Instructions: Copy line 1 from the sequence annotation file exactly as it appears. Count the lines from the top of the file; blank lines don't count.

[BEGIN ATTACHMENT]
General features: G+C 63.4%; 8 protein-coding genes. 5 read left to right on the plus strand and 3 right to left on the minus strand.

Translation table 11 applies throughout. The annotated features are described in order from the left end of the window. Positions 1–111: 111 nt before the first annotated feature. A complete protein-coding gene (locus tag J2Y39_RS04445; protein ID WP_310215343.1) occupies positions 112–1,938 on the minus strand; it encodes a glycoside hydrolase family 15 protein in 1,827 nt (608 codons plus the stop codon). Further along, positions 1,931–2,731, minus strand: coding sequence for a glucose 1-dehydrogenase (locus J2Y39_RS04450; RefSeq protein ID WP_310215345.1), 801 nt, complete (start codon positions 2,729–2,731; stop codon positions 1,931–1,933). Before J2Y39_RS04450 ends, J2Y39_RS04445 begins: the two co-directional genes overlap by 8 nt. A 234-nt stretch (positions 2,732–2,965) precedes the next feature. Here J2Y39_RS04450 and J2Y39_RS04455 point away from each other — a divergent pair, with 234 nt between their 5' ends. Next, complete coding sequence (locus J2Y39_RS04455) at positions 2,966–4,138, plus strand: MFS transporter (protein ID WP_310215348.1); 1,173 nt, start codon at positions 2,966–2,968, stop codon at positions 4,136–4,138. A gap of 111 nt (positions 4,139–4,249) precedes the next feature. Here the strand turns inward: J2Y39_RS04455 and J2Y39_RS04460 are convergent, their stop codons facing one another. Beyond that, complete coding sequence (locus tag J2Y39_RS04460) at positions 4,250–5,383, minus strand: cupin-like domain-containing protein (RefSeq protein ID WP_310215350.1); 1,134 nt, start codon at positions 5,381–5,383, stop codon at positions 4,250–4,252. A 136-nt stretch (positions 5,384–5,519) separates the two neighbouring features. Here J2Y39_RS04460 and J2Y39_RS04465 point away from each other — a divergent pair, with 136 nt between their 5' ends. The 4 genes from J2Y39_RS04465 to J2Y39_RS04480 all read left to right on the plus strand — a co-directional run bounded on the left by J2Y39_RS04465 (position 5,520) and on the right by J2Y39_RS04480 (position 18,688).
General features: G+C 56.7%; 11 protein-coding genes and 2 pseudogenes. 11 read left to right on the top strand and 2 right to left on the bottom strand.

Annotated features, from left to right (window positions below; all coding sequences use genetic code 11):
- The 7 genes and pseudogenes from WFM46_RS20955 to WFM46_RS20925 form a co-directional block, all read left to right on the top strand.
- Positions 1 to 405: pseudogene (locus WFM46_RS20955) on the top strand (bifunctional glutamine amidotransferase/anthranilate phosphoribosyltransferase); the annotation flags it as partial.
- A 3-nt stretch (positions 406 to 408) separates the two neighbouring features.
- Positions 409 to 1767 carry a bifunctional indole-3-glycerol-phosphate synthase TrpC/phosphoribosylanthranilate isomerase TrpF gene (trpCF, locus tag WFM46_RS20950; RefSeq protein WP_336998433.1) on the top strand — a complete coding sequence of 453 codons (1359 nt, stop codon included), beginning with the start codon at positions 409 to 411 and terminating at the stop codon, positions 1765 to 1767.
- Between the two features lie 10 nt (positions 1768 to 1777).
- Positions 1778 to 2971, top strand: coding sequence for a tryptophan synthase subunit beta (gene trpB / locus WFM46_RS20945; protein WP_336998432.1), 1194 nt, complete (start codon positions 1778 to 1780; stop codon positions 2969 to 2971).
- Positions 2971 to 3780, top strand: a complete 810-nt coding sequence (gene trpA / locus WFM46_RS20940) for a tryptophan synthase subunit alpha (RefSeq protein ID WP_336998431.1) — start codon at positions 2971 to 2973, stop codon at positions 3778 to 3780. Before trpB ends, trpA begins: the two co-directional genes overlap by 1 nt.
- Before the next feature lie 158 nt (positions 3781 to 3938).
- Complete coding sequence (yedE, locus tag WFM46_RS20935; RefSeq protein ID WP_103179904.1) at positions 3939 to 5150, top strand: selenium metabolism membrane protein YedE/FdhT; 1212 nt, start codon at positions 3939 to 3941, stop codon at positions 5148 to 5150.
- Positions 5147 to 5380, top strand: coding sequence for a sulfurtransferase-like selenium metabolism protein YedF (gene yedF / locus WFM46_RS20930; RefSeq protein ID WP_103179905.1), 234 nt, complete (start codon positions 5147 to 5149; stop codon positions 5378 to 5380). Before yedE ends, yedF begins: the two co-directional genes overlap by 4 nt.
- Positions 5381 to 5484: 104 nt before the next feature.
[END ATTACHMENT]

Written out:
General features: G+C 63.4%; 8 protein-coding genes. 5 read left to right on the plus strand and 3 right to left on the minus strand.